ARCHIVIO

The Fashion Issue

The Fashion Issue

Abstract

Here begins the third cycle of ARCHIVIO: four thematic issues, each edited by a Guest Editor specialized in the field in order to have an expert eye to open the doors of the archives and show you where to look in these vast worlds.
The first, ARCHIVIO N°9, is dedicated to Fashion, with Stefano Tonchi—curator and journalist in the field of fashion—as Guest Editor-in-Chief, joined by Marco Pecorari—Associate Dean for Academic Affairs and Program Director of the MA in Fashion Studies at Parsons Paris. Editorial direction is by Daniela Hamaui, while the art direction is by Alessandro Gori. For our cover, we asked artist Francesco Vezzoli to create a portfolio that would put fashion archives in conversation with Pop Culture.
ARCHIVIO N°9, offers a mapping of the fashion archives international landscape at this moment in time and an overview of the many typologies and studies happening in the world we live in, divided in three sections: ‘Public & Institutional’, ‘Brands & Strategies’, ‘Private & Personal’. It also includes a special poster: an (in)complete mapping of the countless fashion archives in Italy. A research by Promemoria, ARCHIVIO’s publisher, visually processed by Accurat. The result is a map that is also a small work of art.

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“Fashion archives are always changing, creating new narratives and relationships, always moving. They are living archives.”

“Fashion archives are always changing, creating new narratives and relationships, always moving. They are living archives.”

Stefano Tonchi,
Guest Editor-in-Chief

Glimpse of the Month

By Francesco Pastore

Elsa Schiaparelli surrounded herself with the greatest visionaries, including architects and interior designers like Alberto Giacometti and Jean-Michel Frank who both worked with Elsa to bring her surreal perspective to life in her boutiques and salons. In her otherworldly collaborations with artists, Elsa was able to revolutionize the boutique experience, making her displays a world of their own. In one instance, she commissioned Frank to create a life-size gold bamboo cage to hold perfumes and was installed as the shopping window display for the publicz to see. While other houses hid the inner workings of their boutiques, Elsa flourishing sets sat in the windows of the haute couture house, inviting passerby to gaze into the world of 21, Place Vendôme.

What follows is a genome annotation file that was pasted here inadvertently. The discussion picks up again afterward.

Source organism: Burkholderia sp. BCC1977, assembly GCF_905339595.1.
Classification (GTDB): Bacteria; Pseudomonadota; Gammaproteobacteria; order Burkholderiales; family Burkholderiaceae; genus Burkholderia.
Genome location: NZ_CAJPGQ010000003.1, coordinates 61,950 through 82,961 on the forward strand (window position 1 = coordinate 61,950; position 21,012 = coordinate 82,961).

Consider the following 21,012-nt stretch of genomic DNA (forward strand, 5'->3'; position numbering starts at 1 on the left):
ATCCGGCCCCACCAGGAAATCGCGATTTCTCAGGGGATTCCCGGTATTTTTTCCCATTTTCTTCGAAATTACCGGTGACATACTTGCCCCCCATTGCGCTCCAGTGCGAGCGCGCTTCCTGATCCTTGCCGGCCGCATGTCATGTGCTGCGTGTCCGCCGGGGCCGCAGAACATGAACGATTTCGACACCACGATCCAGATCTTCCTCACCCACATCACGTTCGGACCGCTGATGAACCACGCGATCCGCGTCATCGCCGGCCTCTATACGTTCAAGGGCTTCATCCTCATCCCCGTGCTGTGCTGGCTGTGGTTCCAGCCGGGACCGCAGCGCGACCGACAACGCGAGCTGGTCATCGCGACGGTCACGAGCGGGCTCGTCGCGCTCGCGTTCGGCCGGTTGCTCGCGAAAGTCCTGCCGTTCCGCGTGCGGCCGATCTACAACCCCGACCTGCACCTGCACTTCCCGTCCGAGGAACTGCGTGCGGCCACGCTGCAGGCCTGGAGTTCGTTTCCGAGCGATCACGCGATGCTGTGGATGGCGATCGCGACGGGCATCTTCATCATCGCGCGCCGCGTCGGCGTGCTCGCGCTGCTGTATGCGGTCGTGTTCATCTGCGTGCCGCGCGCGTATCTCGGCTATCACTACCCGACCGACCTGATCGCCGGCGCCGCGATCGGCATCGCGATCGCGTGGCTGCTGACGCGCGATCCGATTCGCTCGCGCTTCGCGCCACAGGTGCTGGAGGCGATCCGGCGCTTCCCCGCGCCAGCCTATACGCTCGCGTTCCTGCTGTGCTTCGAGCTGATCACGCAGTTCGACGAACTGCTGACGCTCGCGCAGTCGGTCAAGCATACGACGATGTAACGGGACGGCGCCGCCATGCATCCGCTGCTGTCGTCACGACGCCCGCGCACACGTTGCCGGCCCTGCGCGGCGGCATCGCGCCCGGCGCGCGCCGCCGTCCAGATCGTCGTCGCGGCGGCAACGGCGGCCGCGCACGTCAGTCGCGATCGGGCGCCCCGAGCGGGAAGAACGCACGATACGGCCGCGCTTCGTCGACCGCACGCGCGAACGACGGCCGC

Francesco Pastore is Head of Heritage and cultural projects at Maison Schiaparelli

Headquarters of the Schiaparelli boutique at 21 place Vendome, Paris. Detail of the library with leather goods
 inspired by the bamboo cage designed by 
JMF for Schiaparelli in 1937, ©Tom de Peyret for Schiaparelli
Headquarters of the Schiaparelli boutique at 21 place Vendome, Paris. Detail of the library with leather goods inspired by the bamboo cage designed by JMF for Schiaparelli in 1937, ©Tom de Peyret for Schiaparelli
Interior of the ground floor of the Schiaparelli boutique in Paris, 1935. Detail of the light column designed by artist Alberto Giacometti for Schiaparelli in 1935, Courtesy Maison Schiaparelli
Interior of the ground floor of the Schiaparelli boutique in Paris, 1935. Detail of the light column designed by artist Alberto Giacometti for Schiaparelli in 1935, Courtesy Maison Schiaparelli
Presentation of the Haute Couture collection in the salons of Maison Schiaparelli, Paris. Circa 1951. 
Detail of the ashtray designed by JMF for Schiaparelli in 1935
Presentation of the Haute Couture collection in the salons of Maison Schiaparelli, Paris. Circa 1951. Detail of the ashtray designed by JMF for Schiaparelli in 1935
Interior View of the Schiaparelli boutique at 21 place Vendome, Paris, circa 1945. Detail of the bamboo cage 
designed by JMF for Schiaparelli in 1937, 
Courtesy Maison Schiaparelli
Interior View of the Schiaparelli boutique at 21 place Vendome, Paris, circa 1945. Detail of the bamboo cage designed by JMF for Schiaparelli in 1937, Courtesy Maison Schiaparelli
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